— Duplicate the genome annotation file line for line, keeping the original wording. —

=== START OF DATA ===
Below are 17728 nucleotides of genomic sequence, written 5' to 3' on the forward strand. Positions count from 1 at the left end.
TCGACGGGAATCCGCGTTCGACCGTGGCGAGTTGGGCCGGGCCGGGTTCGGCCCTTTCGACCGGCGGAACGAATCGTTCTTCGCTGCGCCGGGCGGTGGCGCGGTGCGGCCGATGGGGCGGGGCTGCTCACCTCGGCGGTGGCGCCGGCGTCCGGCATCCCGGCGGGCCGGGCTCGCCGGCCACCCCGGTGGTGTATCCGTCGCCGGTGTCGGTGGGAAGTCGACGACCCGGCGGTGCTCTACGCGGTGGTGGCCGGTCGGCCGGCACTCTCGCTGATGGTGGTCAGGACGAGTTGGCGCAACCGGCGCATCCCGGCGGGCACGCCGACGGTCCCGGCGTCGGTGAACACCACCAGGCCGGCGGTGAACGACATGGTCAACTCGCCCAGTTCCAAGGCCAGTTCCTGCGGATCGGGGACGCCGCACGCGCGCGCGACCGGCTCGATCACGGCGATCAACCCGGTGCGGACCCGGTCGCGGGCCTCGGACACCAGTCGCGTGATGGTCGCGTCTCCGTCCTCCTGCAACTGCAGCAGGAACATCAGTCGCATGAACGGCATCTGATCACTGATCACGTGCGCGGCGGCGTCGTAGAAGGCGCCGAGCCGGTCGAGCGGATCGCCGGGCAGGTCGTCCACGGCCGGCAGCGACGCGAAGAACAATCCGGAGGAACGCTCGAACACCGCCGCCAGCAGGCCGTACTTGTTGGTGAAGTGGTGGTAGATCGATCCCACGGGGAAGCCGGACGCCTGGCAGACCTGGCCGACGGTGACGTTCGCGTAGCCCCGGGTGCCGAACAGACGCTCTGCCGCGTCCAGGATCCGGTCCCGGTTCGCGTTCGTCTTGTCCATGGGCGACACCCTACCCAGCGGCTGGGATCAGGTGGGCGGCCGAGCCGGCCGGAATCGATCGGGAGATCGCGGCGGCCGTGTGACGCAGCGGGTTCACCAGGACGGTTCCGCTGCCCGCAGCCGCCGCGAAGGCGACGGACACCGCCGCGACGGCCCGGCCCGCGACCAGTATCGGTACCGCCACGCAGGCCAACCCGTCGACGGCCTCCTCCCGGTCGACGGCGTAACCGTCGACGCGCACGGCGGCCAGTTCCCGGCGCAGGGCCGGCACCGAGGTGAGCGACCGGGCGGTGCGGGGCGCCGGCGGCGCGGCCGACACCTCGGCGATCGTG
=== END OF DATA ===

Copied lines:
Below are 17728 nucleotides of genomic sequence, written 5' to 3' on the forward strand. Positions count from 1 at the left end.
TCGACGGGAATCCGCGTTCGACCGTGGCGAGTTGGGCCGGGCCGGGTTCGGCCCTTTCGACCGGCGGAACGAATCGTTCTTCGCTGCGCCGGGCGGTGGCGCGGTGCGGCCGATGGGGCGGGGCTGCTCACCTCGGCGGTGGCGCCGGCGTCCGGCATCCCGGCGGGCCGGGCTCGCCGGCCACCCCGGTGGTGTATCCGTCGCCGGTGTCGGTGGGAAGTCGACGACCCGGCGGTGCTCTACGCGGTGGTGGCCGGTCGGCCGGCACTCTCGCTGATGGTGGTCAGGACGAGTTGGCGCAACCGGCGCATCCCGGCGGGCACGCCGACGGTCCCGGCGTCGGTGAACACCACCAGGCCGGCGGTGAACGACATGGTCAACTCGCCCAGTTCCAAGGCCAGTTCCTGCGGATCGGGGACGCCGCACGCGCGCGCGACCGGCTCGATCACGGCGATCAACCCGGTGCGGACCCGGTCGCGGGCCTCGGACACCAGTCGCGTGATGGTCGCGTCTCCGTCCTCCTGCAACTGCAGCAGGAACATCAGTCGCATGAACGGCATCTGATCACTGATCACGTGCGCGGCGGCGTCGTAGAAGGCGCCGAGCCGGTCGAGCGGATCGCCGGGCAGGTCGTCCACGGCCGGCAGCGACGCGAAGAACAATCCGGAGGAACGCTCGAACACCGCCGCCAGCAGGCCGTACTTGTTGGTGAAGTGGTGGTAGATCGATCCCACGGGGAAGCCGGACGCCTGGCAGACCTGGCCGACGGTGACGTTCGCGTAGCCCCGGGTGCCGAACAGACGCTCTGCCGCGTCCAGGATCCGGTCCCGGTTCGCGTTCGTCTTGTCCATGGGCGACACCCTACCCAGCGGCTGGGATCAGGTGGGCGGCCGAGCCGGCCGGAATCGATCGGGAGATCGCGGCGGCCGTGTGACGCAGCGGGTTCACCAGGACGGTTCCGCTGCCCGCAGCCGCCGCGAAGGCGACGGACACCGCCGCGACGGCCCGGCCCGCGACCAGTATCGGTACCGCCACGCAGGCCAACCCGTCGACGGCCTCCTCCCGGTCGACGGCGTAACCGTCGACGCGCACGGCGGCCAGTTCCCGGCGCAGGGCCGGCACCGAGGTGAGCGACCGGGCGGTGCGGGGCGCCGGCGGCGCGGCCGACACCTCGGCGATCGTG